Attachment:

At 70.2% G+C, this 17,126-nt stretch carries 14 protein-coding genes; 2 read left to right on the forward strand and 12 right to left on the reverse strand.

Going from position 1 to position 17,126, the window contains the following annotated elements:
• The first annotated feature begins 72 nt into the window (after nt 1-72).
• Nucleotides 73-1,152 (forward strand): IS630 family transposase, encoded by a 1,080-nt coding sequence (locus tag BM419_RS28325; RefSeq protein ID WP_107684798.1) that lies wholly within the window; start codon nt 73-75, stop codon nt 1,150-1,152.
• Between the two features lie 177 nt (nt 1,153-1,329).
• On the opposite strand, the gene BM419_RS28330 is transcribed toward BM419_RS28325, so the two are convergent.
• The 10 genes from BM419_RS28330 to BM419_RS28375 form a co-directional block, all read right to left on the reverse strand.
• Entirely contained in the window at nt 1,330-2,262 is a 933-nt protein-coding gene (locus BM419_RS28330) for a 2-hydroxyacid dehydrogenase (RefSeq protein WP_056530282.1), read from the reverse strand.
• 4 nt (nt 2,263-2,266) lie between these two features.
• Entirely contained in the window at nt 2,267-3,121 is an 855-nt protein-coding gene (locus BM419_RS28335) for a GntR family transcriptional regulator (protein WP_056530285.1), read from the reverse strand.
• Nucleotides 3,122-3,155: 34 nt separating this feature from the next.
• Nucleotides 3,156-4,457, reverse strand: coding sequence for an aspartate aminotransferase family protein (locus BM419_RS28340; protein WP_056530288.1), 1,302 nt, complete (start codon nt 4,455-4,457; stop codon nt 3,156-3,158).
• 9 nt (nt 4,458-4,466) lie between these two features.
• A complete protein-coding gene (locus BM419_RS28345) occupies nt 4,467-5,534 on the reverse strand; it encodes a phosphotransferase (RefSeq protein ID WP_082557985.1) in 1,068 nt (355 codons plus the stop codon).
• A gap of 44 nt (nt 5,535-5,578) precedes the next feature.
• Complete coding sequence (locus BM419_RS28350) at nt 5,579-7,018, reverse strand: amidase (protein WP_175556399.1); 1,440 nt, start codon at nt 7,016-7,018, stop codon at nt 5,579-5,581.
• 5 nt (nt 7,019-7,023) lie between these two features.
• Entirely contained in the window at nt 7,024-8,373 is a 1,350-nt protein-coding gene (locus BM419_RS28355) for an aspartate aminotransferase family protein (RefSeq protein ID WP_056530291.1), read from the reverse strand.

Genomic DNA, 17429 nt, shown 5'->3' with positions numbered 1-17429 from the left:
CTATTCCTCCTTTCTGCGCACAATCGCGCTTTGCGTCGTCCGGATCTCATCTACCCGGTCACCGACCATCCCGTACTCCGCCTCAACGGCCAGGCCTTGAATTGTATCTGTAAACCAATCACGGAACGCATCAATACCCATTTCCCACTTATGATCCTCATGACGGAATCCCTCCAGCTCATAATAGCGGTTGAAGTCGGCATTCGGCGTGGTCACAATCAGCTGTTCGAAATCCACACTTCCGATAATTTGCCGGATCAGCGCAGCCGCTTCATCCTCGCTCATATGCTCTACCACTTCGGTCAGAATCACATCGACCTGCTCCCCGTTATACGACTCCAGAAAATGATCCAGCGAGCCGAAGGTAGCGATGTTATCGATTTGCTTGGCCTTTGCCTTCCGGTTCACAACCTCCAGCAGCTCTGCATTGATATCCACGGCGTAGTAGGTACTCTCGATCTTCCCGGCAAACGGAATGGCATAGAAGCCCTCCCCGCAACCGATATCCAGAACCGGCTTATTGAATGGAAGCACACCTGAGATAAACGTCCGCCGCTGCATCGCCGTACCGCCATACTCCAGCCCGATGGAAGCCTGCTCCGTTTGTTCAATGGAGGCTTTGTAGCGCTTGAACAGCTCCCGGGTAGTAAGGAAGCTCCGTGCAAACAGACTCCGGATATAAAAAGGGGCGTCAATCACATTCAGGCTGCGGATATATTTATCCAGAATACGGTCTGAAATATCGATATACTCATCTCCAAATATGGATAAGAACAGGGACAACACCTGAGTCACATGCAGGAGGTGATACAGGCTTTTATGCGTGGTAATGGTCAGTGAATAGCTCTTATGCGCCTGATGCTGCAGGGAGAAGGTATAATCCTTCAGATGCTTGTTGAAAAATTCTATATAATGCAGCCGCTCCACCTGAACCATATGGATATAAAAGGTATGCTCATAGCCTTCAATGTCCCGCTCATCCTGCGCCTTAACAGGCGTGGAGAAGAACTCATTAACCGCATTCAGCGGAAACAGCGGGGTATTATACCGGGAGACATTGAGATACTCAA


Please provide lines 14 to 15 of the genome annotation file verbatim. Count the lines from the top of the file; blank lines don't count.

• A complete protein-coding gene (locus BM419_RS28345) occupies nt 4,467-5,534 on the reverse strand; it encodes a phosphotransferase (RefSeq protein ID WP_082557985.1) in 1,068 nt (355 codons plus the stop codon).
• A gap of 44 nt (nt 5,535-5,578) precedes the next feature.